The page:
Zanthoxylum americanum, the common prickly-ash, common pricklyash, common prickly ash or northern prickly-ash (also sometimes called toothache tree, yellow wood, or suterberry), is an aromatic shrub or small tree native to central and eastern portions of the United States and Canada. It is the northernmost New World species in the citrus family, Rutaceae, and is the type species in its genus, which includes sichuan pepper. It can grow to 10 meters (33 ft) tall with a diameter at breast height (DBH) of 15 cm (5.9 in). It produces membranous leaflets and axillary flower clusters.The wood is not commercially valuable, but oil extracts from the bark have been used in traditional and alternative medicine, and have been studied for antifungal and cytotoxic properties.The genus name is sometimes spelled Xanthoxylum.
Zanthoxylum americanum, commonly called prickly ash, is an aromatic, spiny, thicket-forming deciduous shrub or small tree that, as the common name suggests, resembles (particularly in leaf) an ash with prickles. It is not an ash, however, but a member of the citrus family (Rutaceae) and is closely related to the also spiny hardy orange, Poncirus trifoliata. Prickly ash is a Missouri native plant that typically occurs on bluffs, upland rocky hillsides, open woods, moist ravines and thickets in most of the State except for the Ozark region (Steyermark). It is most often seen in the wild as an 8-10' tall multi-stemmed shrub. However, it will grow larger and is occasionally seen as a small tree up to 25' tall. Compound, odd-pinnate, dark green leaves (to 1' long) have 5-11 leaflets each. Stems and leaves have sharp prickles to 1/2" long. Male and female flowers appear on separate trees (dioecious) in axillary clusters (cymes) on old wood. Flowers bloom in spring before the leaves emerge. Flowers are greenish-yellow, fragrant and inconspicuous, but are quite attractive to bees. Female flowers give way to clusters of rounded, reddish-brown, berry-like fruits (follicles) which mature in late summer (1-2 shiny black seeds per follicle). Fruits may be the best ornamental feature. All parts of this plant (leaves, flowers, fruit, bark and roots) are aromatic (lemony fragrance). Sometimes commonly called toothache tree because Native Americans chewed the bark or fruits (producing a numbing effect) for relief from toothache pain. Native Americans also prepared a variety of medicinal decoctions from the bark and roots for treatment of such problems and fever, coughs, gonorrhea, rheumatism and external wounds. Formerly known as Xanthoxyum americanum.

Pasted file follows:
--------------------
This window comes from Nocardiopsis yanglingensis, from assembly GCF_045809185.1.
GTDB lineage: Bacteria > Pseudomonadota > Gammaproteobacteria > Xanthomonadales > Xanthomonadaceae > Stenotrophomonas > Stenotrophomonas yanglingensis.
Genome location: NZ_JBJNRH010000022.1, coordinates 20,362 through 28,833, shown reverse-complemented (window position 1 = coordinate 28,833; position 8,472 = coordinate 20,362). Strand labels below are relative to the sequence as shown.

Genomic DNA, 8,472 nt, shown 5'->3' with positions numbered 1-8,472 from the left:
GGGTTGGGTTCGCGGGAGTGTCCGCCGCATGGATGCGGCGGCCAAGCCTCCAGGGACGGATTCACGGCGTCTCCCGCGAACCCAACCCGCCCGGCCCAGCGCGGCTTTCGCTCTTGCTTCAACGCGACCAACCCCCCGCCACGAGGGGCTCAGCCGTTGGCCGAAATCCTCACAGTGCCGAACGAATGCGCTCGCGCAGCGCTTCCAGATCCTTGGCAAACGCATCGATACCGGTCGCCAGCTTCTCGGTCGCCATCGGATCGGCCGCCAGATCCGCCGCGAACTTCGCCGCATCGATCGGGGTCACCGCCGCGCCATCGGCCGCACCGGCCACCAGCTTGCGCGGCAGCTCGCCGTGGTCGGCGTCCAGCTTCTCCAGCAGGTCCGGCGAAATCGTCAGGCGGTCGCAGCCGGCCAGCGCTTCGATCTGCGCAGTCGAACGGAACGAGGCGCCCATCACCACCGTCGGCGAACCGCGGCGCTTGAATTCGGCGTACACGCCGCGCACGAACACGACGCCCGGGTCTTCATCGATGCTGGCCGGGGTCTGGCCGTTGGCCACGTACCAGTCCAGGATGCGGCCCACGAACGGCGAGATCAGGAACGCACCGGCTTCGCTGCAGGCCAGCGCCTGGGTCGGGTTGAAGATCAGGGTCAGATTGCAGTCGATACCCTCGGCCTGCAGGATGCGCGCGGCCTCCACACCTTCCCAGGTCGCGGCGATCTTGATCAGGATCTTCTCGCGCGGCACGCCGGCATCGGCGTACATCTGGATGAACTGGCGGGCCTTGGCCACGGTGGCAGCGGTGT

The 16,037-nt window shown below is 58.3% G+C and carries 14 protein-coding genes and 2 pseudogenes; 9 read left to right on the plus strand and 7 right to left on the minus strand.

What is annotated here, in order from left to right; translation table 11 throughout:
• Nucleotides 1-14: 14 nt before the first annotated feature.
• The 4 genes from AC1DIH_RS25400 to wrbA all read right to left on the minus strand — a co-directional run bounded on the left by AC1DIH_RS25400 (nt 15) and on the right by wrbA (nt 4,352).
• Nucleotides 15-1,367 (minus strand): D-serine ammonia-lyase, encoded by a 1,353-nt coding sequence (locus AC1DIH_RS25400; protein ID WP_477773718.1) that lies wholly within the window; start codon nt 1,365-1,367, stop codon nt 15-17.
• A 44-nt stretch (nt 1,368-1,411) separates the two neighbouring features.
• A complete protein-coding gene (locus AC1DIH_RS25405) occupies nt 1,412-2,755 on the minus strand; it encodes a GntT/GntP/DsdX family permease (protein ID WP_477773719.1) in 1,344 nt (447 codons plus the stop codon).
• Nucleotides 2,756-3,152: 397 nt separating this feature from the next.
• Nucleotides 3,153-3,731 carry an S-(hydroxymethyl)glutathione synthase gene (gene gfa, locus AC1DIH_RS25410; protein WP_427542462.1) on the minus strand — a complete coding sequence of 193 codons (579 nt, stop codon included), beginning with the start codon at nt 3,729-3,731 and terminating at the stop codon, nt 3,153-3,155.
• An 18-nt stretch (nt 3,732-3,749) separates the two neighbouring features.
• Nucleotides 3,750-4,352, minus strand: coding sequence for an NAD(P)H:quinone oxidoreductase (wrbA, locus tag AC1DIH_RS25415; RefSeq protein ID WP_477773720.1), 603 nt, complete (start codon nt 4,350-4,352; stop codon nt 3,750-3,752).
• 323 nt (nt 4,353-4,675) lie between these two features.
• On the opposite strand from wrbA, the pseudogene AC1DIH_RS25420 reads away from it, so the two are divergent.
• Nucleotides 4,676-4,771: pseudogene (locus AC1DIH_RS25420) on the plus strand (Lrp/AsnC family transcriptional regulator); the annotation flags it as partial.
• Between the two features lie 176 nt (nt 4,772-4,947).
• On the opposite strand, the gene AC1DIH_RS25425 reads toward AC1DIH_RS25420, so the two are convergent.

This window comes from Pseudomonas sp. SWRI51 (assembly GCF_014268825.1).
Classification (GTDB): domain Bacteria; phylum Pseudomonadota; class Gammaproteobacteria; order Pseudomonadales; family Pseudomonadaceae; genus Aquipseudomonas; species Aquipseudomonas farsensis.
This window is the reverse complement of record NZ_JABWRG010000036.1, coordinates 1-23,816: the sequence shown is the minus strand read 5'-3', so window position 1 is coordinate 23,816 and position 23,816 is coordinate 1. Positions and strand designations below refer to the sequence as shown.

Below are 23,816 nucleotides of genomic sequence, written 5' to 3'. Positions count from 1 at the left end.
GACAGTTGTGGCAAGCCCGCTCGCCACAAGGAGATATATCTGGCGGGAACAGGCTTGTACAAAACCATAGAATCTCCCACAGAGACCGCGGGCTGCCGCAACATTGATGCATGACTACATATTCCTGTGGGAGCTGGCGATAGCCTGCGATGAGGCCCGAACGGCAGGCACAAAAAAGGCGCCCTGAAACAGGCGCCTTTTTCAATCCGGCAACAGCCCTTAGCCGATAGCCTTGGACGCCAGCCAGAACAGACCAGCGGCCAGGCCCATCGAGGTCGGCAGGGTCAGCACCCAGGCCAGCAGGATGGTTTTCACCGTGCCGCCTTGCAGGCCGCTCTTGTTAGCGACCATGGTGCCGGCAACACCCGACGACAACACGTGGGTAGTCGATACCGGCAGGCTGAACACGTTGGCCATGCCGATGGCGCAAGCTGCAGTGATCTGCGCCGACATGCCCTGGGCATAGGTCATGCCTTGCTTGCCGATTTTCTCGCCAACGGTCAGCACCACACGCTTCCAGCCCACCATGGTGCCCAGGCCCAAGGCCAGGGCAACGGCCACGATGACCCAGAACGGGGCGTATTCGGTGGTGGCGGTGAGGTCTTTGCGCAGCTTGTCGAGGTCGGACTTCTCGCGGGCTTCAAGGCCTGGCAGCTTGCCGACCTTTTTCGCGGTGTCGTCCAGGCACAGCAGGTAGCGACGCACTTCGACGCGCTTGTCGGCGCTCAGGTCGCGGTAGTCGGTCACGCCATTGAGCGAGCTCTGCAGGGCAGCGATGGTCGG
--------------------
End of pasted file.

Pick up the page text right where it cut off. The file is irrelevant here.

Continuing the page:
Genus name comes from the Greek words xanthos meaning yellow and xylon meaning wood for the color of the heartwood of some species.
Specific epithet means of the Americas.